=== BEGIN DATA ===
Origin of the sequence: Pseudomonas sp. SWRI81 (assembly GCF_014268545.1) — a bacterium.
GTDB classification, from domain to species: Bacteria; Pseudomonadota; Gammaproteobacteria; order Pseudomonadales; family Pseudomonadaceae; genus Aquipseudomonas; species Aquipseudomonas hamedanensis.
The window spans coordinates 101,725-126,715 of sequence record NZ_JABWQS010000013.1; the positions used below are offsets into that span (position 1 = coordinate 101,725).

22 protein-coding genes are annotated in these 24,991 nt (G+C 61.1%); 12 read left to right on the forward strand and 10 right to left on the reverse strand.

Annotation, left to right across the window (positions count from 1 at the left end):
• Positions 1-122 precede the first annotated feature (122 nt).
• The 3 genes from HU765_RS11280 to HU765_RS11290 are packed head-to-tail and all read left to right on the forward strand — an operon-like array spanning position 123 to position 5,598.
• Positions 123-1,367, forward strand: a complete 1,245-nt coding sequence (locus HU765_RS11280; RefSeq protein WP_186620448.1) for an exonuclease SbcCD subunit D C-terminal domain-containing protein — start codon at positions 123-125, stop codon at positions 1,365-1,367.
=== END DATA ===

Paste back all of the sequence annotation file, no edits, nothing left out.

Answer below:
Origin of the sequence: Pseudomonas sp. SWRI81 (assembly GCF_014268545.1) — a bacterium.
GTDB classification, from domain to species: Bacteria; Pseudomonadota; Gammaproteobacteria; order Pseudomonadales; family Pseudomonadaceae; genus Aquipseudomonas; species Aquipseudomonas hamedanensis.
The window spans coordinates 101,725-126,715 of sequence record NZ_JABWQS010000013.1; the positions used below are offsets into that span (position 1 = coordinate 101,725).

22 protein-coding genes are annotated in these 24,991 nt (G+C 61.1%); 12 read left to right on the forward strand and 10 right to left on the reverse strand.

Annotation, left to right across the window (positions count from 1 at the left end):
• Positions 1-122 precede the first annotated feature (122 nt).
• The 3 genes from HU765_RS11280 to HU765_RS11290 are packed head-to-tail and all read left to right on the forward strand — an operon-like array spanning position 123 to position 5,598.
• Positions 123-1,367, forward strand: a complete 1,245-nt coding sequence (locus HU765_RS11280; RefSeq protein WP_186620448.1) for an exonuclease SbcCD subunit D C-terminal domain-containing protein — start codon at positions 123-125, stop codon at positions 1,365-1,367.